When the congressman was asked directly during the Lincoln interview if he was aware of any illegal campaign contributions going to his campaign, he responded, “At this point, you’re starting to accuse me of something. … You’re not making me comfortable.”

“We ought to call a timeout,” Fortenberry added. But he soon continued the interview.

It was an unusual interrogation, O’Leary said, because two Lincoln police officers were also present. Fortenberry said he had called local police because he was concerned about the unannounced visit from the FBI agents and said they had wrongly stated they were from Omaha. The officers checked the FBI agents’ badges and were present throughout the interview.

‘Lack of professionalism’

“We’re going to have a conversation before we have a conversation,” Fortenberry told the FBI agents before the Lincoln interview began, as a dog barked rapidly in the background.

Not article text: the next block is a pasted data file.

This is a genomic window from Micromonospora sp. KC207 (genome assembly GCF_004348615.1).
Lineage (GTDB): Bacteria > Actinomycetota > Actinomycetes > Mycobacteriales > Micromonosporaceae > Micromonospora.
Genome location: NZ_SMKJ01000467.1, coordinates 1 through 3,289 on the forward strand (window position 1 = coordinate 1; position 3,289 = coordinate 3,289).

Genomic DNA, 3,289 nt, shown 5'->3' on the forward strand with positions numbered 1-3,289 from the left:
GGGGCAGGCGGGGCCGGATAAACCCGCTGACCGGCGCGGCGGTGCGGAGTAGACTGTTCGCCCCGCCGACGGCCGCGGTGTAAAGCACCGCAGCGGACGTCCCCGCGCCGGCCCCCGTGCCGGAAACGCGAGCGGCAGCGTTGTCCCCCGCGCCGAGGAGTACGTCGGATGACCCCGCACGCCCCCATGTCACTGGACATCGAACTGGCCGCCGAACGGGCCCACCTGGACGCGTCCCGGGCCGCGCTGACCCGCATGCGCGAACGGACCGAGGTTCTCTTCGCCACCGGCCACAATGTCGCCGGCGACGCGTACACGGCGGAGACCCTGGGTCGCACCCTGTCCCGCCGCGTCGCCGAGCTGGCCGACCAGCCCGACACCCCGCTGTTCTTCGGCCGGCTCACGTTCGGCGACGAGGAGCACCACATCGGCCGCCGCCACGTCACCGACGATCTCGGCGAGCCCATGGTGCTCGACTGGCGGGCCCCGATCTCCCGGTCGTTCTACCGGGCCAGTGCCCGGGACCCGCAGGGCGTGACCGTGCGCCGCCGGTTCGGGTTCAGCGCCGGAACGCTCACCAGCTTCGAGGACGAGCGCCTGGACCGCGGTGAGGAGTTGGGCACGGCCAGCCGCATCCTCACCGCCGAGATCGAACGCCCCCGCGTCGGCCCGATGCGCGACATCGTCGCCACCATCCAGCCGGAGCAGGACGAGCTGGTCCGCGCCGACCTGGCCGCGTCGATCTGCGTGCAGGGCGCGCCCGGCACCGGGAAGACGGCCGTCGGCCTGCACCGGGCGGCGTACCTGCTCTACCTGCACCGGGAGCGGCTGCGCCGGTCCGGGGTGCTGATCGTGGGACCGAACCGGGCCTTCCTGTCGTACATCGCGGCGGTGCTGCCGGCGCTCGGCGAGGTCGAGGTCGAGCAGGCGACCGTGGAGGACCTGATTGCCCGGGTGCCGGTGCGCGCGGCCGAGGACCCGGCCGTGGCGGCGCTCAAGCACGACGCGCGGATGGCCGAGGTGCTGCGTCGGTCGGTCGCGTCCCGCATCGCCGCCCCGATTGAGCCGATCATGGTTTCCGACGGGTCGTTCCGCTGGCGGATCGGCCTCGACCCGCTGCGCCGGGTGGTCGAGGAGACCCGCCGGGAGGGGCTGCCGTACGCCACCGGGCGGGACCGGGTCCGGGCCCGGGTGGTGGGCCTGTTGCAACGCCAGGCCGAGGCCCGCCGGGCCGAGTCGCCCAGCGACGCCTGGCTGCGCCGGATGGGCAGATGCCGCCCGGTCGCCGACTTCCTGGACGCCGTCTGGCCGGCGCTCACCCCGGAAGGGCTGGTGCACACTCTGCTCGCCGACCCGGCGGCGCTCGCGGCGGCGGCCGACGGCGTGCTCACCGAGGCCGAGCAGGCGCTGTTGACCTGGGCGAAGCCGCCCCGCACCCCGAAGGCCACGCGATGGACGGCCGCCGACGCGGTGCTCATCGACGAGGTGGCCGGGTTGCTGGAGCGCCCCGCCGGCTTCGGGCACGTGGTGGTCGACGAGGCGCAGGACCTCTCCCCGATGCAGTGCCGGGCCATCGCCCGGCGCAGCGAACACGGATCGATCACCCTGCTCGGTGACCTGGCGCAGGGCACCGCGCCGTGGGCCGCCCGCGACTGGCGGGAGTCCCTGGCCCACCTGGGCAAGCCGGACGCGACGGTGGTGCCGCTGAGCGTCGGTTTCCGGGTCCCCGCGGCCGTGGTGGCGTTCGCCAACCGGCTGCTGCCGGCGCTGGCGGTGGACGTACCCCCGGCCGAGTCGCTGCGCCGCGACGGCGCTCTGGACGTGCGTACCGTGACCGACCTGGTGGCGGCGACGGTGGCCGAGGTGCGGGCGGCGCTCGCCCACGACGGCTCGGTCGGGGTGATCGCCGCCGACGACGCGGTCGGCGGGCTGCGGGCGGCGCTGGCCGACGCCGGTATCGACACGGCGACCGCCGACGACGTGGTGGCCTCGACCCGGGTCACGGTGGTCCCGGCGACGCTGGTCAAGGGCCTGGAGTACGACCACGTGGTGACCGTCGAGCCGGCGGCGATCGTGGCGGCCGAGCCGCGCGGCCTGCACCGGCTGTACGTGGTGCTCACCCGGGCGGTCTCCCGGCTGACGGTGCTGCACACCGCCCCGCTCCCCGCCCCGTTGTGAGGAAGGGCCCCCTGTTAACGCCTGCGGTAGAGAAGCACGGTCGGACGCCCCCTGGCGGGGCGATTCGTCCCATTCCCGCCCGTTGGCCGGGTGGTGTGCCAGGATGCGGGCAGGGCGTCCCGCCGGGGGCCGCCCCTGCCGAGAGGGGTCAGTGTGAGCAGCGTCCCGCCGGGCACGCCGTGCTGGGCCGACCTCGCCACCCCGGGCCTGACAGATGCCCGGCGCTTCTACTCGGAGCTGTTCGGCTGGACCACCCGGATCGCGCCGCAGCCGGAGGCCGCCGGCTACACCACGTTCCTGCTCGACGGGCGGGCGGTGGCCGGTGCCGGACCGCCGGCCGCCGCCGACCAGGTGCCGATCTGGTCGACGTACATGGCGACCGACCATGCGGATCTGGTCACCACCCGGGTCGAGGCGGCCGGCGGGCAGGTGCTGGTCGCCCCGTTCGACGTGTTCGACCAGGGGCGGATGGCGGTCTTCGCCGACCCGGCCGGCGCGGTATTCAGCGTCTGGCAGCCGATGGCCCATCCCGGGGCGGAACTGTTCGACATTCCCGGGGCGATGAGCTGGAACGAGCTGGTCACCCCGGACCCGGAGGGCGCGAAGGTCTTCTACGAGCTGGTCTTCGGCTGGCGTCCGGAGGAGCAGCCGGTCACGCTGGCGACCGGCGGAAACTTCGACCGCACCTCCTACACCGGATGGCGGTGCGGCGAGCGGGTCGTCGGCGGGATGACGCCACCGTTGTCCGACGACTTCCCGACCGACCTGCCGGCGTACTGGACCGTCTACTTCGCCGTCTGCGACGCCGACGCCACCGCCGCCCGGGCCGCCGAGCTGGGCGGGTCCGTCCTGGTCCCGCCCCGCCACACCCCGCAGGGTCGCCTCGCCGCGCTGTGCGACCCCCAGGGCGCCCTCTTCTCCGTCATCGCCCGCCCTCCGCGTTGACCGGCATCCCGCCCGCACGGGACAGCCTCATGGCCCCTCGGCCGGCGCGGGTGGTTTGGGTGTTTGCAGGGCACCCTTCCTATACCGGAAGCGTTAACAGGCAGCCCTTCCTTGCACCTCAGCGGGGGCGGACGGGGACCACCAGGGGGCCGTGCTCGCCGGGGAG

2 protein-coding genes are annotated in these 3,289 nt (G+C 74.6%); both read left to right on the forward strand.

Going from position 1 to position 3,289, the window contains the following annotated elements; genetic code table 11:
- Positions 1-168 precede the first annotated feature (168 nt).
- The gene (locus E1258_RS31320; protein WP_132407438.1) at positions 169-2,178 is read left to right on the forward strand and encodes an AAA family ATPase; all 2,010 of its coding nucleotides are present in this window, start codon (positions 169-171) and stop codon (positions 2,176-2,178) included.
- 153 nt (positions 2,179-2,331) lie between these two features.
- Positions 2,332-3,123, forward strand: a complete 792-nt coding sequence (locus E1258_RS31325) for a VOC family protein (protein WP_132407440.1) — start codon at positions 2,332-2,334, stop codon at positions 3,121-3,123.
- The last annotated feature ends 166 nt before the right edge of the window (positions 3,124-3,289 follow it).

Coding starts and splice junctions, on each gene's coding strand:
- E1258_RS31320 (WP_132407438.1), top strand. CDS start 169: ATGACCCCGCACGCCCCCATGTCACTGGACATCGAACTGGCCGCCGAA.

Fortenberry also ordered at least two stops in the interrogation in Washington, D.C.

One came after he was asked what his reaction would have been if Dr. Ayoub had told him that Baaklini had provided the $30,000 for the L.A. fundraiser.

“That would have been horrifying,” Fortenberry responded on the audiotape.

But that was “inconsistent,” Choe said, with the congressman’s actual reaction when Ayoub had told him three times during a June 4, 2018, phone call with Fortenberry, that Baaklini had provided the cash. During that phone call, Fortenberry kept talking after the warnings and asked for another L.A. fundraiser for his 2018 campaign.

Evidence introduced Tuesday also showed that Fortenberry didn’t “disgorge” the $30,000 — as election law requires —when he learned it was illegal after the 2018 call or after the first interview in 2019. It wasn’t until later in 2019, after the second interview with FBI agents, that the congressman gave away the $30,000 to two charities. Even then, Choe said, he didn’t list it as a “disgorged” donation, as is required.

Choe testified that Fortenberry appeared “bothered and agitated” at times during the Washington interview.

But during court proceedings Tuesday, the congressman calmly watched the testimony from the defense table.

It is unclear whether Fortenberry will testify in his own defense. The prosecution is expected to wrap up its case Wednesday. U.S. District Judge Stanley Blumenfeld, who has often urged the participating attorneys to “move on,” said he now expects the jury to get the case on Thursday or Friday.